Gustavo Ballvé on December 8th, 2010
Corporate Strategy, Food for thought, Home, Industries, Investment Themes, Media, Portfolio Management, Tech

This FT article called “Why the iPad should rival the Web” is another entry in the “The web is dead/ long live the Internet” debate. It’s a pretty interesting look at iPad magazines allowing immersion that web sites can only dream of. That people actually spend 45 minutes in an iPad magazine makes us envious in terms of the Buysiders readers’ experiences – which are not unlike that of other blogs – with its average of 1.96 pages per visit and average time on site of 2:50… But there’s more on the subject.

An October 31st article in the New York Times tempers the “Web is dead” argument with numbers that show how the internet is still growing fast, and faster still in locations where apps and smartphones still have a long way to go. OK, we understand how the “average” may be tilted towards the Web in the short term, but this argument doesn’t change the fact that if the trend holds in the US and other developed nations, the emerging markets will eventually catch up. This article’s usefulness is also about linking to two other articles:

– This January 27th article about a “Splinternet” is one of the original “web is dead” manifestos. While Forrester Research is obviously interested in scaring people into buying whatever consulting project they have for this aspect, it doesn’t subtract from the trend – and yes, we’d love to read their full report. Amazingly enough, the article was written just before the iPad was unveiled, and here’s a follow-up article called “Proof that the Splinternet is real“.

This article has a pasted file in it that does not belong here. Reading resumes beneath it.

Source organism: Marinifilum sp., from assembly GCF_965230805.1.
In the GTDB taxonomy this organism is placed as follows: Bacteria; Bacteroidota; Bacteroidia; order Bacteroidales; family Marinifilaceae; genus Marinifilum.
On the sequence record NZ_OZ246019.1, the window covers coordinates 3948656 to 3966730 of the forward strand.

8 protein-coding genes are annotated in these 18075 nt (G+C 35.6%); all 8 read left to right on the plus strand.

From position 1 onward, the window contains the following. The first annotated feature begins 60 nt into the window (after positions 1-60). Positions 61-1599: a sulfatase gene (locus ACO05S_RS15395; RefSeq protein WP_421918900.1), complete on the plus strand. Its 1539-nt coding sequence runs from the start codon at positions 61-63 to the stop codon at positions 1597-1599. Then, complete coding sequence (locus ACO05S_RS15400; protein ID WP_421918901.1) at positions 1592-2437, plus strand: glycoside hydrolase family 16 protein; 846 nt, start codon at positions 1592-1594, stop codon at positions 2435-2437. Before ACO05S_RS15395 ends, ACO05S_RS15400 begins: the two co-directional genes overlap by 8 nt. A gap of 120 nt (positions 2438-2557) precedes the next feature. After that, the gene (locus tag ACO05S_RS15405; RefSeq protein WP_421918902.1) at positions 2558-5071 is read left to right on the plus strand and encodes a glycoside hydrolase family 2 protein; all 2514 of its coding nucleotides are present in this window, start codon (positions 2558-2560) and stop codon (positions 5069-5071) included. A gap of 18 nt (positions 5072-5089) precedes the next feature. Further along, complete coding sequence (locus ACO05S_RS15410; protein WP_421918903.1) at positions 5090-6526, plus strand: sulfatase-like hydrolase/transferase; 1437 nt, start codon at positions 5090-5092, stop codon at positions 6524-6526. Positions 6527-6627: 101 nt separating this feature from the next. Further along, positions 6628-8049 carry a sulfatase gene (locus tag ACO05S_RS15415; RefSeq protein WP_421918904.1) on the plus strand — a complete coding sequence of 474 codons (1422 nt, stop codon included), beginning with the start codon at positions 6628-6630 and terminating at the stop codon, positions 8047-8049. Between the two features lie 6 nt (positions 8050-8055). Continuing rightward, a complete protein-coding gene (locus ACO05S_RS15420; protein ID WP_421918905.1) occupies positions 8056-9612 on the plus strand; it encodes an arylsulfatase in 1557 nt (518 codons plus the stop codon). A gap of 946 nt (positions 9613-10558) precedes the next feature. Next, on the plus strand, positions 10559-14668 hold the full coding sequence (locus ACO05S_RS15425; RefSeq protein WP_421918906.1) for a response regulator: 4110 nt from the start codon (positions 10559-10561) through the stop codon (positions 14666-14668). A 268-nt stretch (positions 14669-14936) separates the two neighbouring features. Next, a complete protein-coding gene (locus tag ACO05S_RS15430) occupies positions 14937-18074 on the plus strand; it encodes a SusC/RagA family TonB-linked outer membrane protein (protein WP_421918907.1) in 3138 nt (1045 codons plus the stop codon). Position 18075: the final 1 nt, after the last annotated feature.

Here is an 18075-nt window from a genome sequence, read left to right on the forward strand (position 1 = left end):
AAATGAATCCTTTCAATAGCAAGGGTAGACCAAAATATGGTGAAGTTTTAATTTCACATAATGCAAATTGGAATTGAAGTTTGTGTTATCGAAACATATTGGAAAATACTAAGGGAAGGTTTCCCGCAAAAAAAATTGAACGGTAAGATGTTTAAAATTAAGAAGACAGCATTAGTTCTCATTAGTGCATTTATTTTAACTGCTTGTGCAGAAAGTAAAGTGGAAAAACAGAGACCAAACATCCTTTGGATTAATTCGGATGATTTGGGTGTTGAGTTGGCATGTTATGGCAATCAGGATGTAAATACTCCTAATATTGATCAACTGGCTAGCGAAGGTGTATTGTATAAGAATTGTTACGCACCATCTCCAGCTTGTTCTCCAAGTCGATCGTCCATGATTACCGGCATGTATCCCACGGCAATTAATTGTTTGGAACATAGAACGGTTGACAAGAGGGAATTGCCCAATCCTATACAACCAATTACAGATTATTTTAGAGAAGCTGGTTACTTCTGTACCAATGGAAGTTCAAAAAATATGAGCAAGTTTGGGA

– This article called “Closing the Digital Frontier” on the July/ August 2010 issue of The Atlantic Monthly goes back to the early years of the web and its neo-hippie inspirations of ultimate freedom. It’s a nice backdrop to all of the debate, and a reminder of how the content providers were sucked into the “free information now” idea and almost committed business suicide. It’s also amazing to read some of the grandiose statements of the hacker/ cyberworld/ netizen era of the early 1990’s and compare it to today’s models… Always good to think about early-stage technology’s promises and bold statements. There’s also an article called “Information wants to be paid for” that’s just a short manifesto in favor of the “freemium” model that appears to be emerging in the publishing business.

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